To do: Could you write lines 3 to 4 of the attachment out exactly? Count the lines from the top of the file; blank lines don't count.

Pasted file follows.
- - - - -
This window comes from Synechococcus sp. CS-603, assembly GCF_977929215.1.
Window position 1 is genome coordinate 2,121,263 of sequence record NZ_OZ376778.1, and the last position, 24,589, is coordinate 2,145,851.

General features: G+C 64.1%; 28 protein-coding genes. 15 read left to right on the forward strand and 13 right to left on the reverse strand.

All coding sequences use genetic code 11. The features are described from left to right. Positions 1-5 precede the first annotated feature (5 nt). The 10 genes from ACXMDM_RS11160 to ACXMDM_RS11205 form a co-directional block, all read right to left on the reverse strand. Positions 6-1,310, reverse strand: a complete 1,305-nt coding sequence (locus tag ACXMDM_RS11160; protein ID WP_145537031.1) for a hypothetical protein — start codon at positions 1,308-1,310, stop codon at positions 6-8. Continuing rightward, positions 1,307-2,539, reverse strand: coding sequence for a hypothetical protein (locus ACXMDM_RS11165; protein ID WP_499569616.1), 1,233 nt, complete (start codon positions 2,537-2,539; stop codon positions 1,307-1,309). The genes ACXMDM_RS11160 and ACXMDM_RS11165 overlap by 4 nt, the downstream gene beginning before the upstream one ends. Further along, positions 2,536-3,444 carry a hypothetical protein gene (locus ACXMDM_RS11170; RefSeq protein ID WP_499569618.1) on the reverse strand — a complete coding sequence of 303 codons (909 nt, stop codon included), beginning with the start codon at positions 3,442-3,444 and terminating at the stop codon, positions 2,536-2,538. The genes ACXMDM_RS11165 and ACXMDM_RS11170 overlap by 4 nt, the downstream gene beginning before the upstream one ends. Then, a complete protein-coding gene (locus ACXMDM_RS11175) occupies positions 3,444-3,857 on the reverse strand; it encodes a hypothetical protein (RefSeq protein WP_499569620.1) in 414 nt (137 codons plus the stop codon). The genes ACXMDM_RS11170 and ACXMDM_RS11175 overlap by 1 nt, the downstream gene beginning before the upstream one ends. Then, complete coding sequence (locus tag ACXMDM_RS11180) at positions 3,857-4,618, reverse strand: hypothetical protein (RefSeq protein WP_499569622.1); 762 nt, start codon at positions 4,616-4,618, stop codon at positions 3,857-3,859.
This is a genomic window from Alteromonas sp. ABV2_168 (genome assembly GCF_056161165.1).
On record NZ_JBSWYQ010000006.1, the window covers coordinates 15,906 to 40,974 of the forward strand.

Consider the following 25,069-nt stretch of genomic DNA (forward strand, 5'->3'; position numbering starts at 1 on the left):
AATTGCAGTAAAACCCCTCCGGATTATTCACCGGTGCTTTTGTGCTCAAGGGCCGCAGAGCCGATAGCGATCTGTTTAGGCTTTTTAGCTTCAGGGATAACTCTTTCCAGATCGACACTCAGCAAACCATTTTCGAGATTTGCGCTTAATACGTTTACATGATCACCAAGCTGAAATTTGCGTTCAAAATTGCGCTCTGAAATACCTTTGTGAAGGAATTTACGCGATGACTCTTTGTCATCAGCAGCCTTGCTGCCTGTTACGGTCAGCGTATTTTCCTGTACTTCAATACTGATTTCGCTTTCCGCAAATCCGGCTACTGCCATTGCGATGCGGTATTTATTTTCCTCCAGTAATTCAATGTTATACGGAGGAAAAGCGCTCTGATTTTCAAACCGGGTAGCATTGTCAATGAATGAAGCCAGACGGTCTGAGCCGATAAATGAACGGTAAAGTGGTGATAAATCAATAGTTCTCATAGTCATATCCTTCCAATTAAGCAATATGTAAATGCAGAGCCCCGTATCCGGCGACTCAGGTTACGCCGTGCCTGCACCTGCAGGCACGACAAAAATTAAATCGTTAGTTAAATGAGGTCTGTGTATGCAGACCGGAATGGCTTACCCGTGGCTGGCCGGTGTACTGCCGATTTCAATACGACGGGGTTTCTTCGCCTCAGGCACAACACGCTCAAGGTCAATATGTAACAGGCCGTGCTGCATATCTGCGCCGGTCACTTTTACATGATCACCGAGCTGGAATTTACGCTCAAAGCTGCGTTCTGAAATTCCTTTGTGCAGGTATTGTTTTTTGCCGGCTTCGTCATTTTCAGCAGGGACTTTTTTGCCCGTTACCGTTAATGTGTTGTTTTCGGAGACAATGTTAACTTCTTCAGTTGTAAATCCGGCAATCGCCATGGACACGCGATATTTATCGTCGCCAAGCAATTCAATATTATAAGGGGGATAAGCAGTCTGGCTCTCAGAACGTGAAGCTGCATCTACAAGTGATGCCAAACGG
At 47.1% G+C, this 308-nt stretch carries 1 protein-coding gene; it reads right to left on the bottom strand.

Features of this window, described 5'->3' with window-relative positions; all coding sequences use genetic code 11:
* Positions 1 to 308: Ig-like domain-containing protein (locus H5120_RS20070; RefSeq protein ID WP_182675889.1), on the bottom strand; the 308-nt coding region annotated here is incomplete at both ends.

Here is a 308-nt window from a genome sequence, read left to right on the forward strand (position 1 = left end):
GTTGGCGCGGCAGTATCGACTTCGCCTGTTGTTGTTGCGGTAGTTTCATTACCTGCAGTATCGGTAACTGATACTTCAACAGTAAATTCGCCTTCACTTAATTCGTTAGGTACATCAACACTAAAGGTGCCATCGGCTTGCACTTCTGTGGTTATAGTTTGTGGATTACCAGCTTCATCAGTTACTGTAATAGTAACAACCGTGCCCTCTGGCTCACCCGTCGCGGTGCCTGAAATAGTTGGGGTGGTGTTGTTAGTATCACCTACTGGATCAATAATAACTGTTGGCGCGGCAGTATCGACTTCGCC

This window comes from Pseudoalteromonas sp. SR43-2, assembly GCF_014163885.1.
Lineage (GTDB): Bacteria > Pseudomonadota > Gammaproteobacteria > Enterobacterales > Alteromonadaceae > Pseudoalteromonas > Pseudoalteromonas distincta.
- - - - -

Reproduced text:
General features: G+C 64.1%; 28 protein-coding genes. 15 read left to right on the forward strand and 13 right to left on the reverse strand.

All coding sequences use genetic code 11. The features are described from left to right. Positions 1-5 precede the first annotated feature (5 nt). The 10 genes from ACXMDM_RS11160 to ACXMDM_RS11205 form a co-directional block, all read right to left on the reverse strand. Positions 6-1,310, reverse strand: a complete 1,305-nt coding sequence (locus tag ACXMDM_RS11160; protein ID WP_145537031.1) for a hypothetical protein — start codon at positions 1,308-1,310, stop codon at positions 6-8. Continuing rightward, positions 1,307-2,539, reverse strand: coding sequence for a hypothetical protein (locus ACXMDM_RS11165; protein ID WP_499569616.1), 1,233 nt, complete (start codon positions 2,537-2,539; stop codon positions 1,307-1,309). The genes ACXMDM_RS11160 and ACXMDM_RS11165 overlap by 4 nt, the downstream gene beginning before the upstream one ends. Further along, positions 2,536-3,444 carry a hypothetical protein gene (locus ACXMDM_RS11170; RefSeq protein ID WP_499569618.1) on the reverse strand — a complete coding sequence of 303 codons (909 nt, stop codon included), beginning with the start codon at positions 3,442-3,444 and terminating at the stop codon, positions 2,536-2,538. The genes ACXMDM_RS11165 and ACXMDM_RS11170 overlap by 4 nt, the downstream gene beginning before the upstream one ends. Then, a complete protein-coding gene (locus ACXMDM_RS11175) occupies positions 3,444-3,857 on the reverse strand; it encodes a hypothetical protein (RefSeq protein WP_499569620.1) in 414 nt (137 codons plus the stop codon). The genes ACXMDM_RS11170 and ACXMDM_RS11175 overlap by 1 nt, the downstream gene beginning before the upstream one ends. Then, complete coding sequence (locus tag ACXMDM_RS11180) at positions 3,857-4,618, reverse strand: hypothetical protein (RefSeq protein WP_499569622.1); 762 nt, start codon at positions 4,616-4,618, stop codon at positions 3,857-3,859.